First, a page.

Feeding Central Florida’s Hungry
More than 55,000 people need food assistance per week in Central Florida, according to a Feeding America national hunger study. After recognizing the need for hunger assistance in the area, several members of the Community Christ Church created Second Harvest Food Bank of Central Florida in 1983. Many community partners supported the effort, and the nonprofit food bank has continued to grow as a secular operation, now serving over 550 nonprofit feeding programs in six counties.
Second Harvest has three distribution centers – located in Orlando, Daytona Beach and West Melbourne – which serve beyond those cities to Orange, Seminole, Osceola, Lake, Brevard and Volusia counties.
The food that is stored in the warehouse comes from the USDA government commodities program called The Emergency Food Assistance Program, community food drive collections and many companies within the food industry, such as manufacturers, wholesalers, restaurants and farmers.
There are several programs offered by Second Harvest, but the largest program is the collection and distribution of donated food to local feeding programs, providing more than 50 million pounds of groceries annually. Other programs include Benefits Connection, where volunteers help qualified candidates gain access to SNAP benefits, and the Darden Foundation Community Kitchen, which gives people in need of assistance a 14-week culinary training program. The organization has also partnered with Universal Orlando Foundation to create “Bites, Camera, Action!” a program that helps educate children about healthy eating.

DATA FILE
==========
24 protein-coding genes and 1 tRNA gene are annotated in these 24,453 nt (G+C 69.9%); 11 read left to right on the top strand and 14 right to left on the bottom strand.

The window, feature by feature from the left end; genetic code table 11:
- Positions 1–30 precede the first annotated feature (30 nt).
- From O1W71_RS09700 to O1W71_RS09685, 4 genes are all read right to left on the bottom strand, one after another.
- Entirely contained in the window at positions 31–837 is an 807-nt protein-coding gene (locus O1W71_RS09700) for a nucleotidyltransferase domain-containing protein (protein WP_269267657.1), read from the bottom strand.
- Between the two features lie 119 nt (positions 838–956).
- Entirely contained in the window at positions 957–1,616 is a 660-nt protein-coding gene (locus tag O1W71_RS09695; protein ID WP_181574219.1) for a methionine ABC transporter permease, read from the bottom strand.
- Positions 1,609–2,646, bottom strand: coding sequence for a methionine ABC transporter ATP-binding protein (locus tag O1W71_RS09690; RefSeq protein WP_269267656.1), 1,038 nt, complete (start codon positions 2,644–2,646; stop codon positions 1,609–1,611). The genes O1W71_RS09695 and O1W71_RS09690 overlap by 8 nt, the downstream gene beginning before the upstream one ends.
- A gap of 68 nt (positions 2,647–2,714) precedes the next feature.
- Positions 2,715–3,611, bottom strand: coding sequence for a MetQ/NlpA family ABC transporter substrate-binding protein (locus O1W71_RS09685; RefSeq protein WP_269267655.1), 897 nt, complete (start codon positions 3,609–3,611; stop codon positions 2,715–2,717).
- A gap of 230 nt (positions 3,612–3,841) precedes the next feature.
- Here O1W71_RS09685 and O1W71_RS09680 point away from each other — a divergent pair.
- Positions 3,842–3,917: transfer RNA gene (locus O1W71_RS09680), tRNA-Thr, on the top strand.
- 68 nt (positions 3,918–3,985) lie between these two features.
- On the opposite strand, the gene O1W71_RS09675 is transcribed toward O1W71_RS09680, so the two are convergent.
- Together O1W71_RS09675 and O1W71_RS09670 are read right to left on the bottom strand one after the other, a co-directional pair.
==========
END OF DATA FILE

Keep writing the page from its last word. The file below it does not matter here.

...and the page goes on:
In Central Florida, 47 percent of the members of households served by Second Harvest Food Bank are children, according to the Second Harvest website. Many children suffering from hunger only get a meal at school, because the family can’t afford food. In response, Darden Restaurants and Second Harvest created the Hi-Five Kids Pack Program, where children in need can take home kid-friendly food packs containing cereal, shelf-stable milk, juice, fruit cups and other food items.
Nonprofit organizations that have feeding as part of its mission can use the services of the food bank at Second Harvest. Emergency pantries, shelters, senior programs, and nonprofit daycare centers are some of its current feeding partners.
According to Greg Higgerson, vice president of development at Second Harvest, 732,000 different individuals received help in the last year alone. “Hunger is most directly linked to poverty,” said Higgerson. “The top issues affecting hunger remain unemployment, underemployment and wage and benefits issues.”
Every four years, Second Harvest participates in a national hunger study through Feeding America that provides local data for Central Florida. The largest hurdle it deals with is lack of awareness and action by the community. “There is plenty of food in our society — we are only limited by our ability to meet the growing expenses of distributing that food each year,” said Higgerson.
With an abundance of food and an extraordinary number of people who struggle to afford it, Second Harvest works to bridge the gap. Those who wish to get involved can participate by donating food or financial support, and volunteering within the organization.
Second Harvest Food Bank of Central Florida
FeedHopeNow.org | (407) 295-1066